1 / 44

660 likes | 1.79k Views

Heat Exchangers. Chapter 11 Section 11.1 through 11.4. Lecture 16. Parallel Flow. Counterflow. 1. Heat Exchanger Types. Classified according to flow types & constructions:. Finned-Both Fluids Unmixed. Unfinned-One Fluid Mixed the Other Unmixed. Heat Exchanger Types.

Download Presentation
## Heat Exchangers

**An Image/Link below is provided (as is) to download presentation**
Download Policy: Content on the Website is provided to you AS IS for your information and personal use and may not be sold / licensed / shared on other websites without getting consent from its author.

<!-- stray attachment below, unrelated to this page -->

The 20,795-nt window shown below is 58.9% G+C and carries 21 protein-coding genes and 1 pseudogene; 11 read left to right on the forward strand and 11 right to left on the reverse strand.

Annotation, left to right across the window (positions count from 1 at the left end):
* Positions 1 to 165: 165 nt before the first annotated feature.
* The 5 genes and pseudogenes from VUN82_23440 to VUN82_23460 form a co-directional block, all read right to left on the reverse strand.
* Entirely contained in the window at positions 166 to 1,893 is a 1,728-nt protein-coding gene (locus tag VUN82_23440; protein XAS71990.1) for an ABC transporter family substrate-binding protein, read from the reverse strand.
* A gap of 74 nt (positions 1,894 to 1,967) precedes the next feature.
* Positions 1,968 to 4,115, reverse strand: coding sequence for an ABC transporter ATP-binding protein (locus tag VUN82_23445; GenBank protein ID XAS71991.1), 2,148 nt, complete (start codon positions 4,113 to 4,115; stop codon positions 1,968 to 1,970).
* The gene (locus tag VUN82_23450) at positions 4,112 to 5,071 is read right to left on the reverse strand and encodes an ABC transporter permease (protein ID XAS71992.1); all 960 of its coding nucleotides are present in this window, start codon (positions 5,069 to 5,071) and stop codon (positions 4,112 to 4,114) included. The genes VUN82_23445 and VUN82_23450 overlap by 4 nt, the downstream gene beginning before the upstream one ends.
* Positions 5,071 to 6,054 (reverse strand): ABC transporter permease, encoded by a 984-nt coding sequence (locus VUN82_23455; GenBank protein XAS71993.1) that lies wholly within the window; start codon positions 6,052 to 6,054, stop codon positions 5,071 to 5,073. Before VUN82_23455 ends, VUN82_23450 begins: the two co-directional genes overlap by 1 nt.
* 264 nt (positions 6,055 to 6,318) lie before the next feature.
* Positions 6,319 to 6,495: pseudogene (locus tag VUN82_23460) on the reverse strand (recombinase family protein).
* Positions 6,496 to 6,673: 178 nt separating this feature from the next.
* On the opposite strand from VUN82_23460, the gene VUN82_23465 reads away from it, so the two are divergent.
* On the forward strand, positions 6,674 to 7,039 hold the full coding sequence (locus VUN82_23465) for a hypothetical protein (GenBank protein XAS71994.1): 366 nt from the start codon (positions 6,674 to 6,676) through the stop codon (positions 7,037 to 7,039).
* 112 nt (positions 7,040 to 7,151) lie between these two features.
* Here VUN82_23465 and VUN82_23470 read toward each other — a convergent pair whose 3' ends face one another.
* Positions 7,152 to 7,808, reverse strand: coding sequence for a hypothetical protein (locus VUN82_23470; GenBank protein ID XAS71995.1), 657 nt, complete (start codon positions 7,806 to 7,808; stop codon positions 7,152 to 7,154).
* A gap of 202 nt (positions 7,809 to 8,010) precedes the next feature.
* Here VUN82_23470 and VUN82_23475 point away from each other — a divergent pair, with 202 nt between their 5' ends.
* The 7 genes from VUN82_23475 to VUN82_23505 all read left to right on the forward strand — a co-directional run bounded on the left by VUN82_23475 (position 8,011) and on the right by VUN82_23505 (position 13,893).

Content is provided to you AS IS for your information and personal use only.
Download presentation by click this link.
While downloading, if for some reason you are not able to download a presentation, the publisher may have deleted the file from their server.
During download, if you can't get a presentation, the file might be deleted by the publisher.

E N D